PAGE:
I haven’t seen it yet but I.T. informed me of my television debut occurred sometime around 6:30 this morning. I have the VHS going at home and asked Nora Bombay to TiVo it for me. It, being a garden segment on FOX 5’s Morning News. I have two lines, I.T. told me. I’ll comment later after seeing it, but so far of what I.T. has told me, um, pansies, yes you can eat them. They taste better in a salad, not so great alone and don’t eat the green bit. Impatien flowers taste more like lettuce.
I am no expert. I’m just taking what I understand and putting it out there.
I live in a R-4 zone. That’s what most of the Truxton Circle part of Shaw is, except for the Cooperative which is R-5-B and the main roads that are zoned C-2-A. According to the DC Zoning website, in an R-4 area:
Permits matter-of-right development of single-family residential uses (including detached, semi-detached, row dwellings, and flats), churches and public schools with a minimum lot width of 18 feet, a minimum lot area of 1,800 square feet and a maximum lot occupancy of 60% for row dwellings, churches and Flats, a minimum lot width of 30 feet and a minimum lot area of 3000 square feet for semi-detached structures, a minimum lot width of 40 feet and a minimum lot area of 4000 square feet and 40% lot occupancy for all other structures; and a maximum height of three (3) stories/forty (40) feet. Conversions of existing buildings to apartments are permitted for lots with a minimum lot area of 900 square feet per dwelling unit.
Translated? Low density. Things that are there, pretty much grandfathered in. Any new construction has to be at the least 18 feet wide, no more than 3 stories or 40 feet high. The C-2-A also promotes low density for our commercial corridors where buildings are limited to 50 foot heights.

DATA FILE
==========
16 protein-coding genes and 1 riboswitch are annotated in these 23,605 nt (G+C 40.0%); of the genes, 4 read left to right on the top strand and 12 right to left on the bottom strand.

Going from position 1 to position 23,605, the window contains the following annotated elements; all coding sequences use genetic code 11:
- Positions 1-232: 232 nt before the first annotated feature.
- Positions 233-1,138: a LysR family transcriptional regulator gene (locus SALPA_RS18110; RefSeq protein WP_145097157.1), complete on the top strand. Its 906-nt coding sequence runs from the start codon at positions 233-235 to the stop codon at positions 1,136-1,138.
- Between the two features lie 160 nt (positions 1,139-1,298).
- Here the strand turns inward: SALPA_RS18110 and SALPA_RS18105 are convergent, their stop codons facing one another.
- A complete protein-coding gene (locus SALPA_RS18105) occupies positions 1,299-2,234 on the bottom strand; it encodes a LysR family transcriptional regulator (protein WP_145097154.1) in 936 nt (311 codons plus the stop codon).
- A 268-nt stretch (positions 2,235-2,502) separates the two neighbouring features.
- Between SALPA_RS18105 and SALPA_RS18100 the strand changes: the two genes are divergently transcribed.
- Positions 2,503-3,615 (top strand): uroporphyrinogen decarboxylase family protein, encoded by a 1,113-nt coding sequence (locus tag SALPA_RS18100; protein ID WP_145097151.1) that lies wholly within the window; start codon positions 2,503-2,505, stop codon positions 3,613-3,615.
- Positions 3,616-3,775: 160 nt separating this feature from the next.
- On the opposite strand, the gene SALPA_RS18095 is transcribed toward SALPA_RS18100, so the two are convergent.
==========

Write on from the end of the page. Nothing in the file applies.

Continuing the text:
Why am I telling you this? Well for two reasons. The first is to inform you about the joys of zoning. As an R-4 we don’t have huge towering apartment buildings, but rather small 4 unit apartments and lots of townhomes. The zoning law (if followed and enforced) keeps the area small and intimate. Second, once you know, you might want to defend the character of the area by defending the spirit of the R-4 zone. Developers, neighbors, and whomever will ask for variances and you need to know what they are asking a variance from. May 4th at 6:30pm at on the 2nd floor of 441 4th Street NW there will be a public hearing regarding a bit of confusion in the zoning regs.
Back when the Richardson Place neighbors were battling Wilbur Mondie about proposed townhomes a problem was discovered. The way section 410 is written it seems to allow R-5 apartments in an R-4 zone. The way Mr. Mondie was proposing his development, for a period, he’d have 6 or 8 apartment units, which were to be later to be joined to create 3 or 4 separate townhomes (I’m not remembering exact numbers now). So if he stopped part way, we’d get a R-5 structure in an R-4 zone imposing a density that the particular area in question could not handle.